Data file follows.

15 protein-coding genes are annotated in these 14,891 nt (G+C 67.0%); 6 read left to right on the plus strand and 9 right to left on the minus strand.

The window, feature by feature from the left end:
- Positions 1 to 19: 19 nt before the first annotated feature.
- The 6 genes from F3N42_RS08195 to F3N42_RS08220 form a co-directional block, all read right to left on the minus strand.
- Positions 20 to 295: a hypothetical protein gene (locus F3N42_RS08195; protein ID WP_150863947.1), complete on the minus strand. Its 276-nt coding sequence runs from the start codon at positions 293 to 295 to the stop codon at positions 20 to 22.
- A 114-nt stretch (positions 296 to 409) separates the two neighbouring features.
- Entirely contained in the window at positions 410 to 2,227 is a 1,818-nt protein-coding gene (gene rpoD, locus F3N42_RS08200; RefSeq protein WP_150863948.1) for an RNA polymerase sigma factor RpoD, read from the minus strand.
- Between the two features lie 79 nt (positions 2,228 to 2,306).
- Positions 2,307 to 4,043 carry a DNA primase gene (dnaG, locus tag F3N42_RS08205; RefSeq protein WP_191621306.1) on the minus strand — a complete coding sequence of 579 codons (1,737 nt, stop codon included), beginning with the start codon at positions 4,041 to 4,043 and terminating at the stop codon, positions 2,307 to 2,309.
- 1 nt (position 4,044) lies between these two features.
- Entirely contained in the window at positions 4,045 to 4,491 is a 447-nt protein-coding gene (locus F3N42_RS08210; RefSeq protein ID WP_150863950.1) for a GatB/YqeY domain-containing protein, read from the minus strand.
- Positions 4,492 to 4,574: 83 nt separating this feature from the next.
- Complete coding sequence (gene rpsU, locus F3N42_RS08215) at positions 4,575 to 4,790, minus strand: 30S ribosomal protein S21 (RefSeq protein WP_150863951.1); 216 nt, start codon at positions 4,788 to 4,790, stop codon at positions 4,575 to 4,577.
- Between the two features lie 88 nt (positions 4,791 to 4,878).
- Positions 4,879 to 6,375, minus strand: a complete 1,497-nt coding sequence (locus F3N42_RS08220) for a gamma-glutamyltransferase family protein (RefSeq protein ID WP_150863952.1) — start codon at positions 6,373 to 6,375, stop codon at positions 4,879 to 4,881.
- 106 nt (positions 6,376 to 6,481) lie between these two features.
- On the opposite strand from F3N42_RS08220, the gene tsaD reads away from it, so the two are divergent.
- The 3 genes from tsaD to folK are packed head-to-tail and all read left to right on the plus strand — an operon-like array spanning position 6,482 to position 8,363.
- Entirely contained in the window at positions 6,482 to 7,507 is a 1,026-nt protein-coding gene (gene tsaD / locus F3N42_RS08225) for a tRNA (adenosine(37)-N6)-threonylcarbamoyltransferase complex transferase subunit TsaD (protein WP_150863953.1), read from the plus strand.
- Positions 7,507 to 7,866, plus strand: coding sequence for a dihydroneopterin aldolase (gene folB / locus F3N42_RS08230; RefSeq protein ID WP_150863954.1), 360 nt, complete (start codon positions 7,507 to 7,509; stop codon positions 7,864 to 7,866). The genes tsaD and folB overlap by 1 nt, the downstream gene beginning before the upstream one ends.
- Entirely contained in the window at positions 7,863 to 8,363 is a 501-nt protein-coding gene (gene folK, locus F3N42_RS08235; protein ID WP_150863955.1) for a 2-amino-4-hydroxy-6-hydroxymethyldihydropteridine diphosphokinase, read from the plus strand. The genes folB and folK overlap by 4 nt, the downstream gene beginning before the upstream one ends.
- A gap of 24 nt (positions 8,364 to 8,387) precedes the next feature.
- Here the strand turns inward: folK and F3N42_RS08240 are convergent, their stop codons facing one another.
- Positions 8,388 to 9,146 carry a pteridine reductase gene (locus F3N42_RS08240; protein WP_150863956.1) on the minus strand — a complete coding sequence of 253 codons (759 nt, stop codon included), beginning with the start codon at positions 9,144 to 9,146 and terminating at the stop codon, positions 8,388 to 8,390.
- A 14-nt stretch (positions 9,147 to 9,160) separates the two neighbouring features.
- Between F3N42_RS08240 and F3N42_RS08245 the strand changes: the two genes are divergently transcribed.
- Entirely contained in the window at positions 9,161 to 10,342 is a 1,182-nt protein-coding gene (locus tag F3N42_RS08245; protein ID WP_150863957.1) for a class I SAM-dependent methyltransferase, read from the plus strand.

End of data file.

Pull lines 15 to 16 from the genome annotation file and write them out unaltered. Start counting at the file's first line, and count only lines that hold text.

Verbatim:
- Positions 4,879 to 6,375, minus strand: a complete 1,497-nt coding sequence (locus F3N42_RS08220) for a gamma-glutamyltransferase family protein (RefSeq protein ID WP_150863952.1) — start codon at positions 6,373 to 6,375, stop codon at positions 4,879 to 4,881.
- 106 nt (positions 6,376 to 6,481) lie between these two features.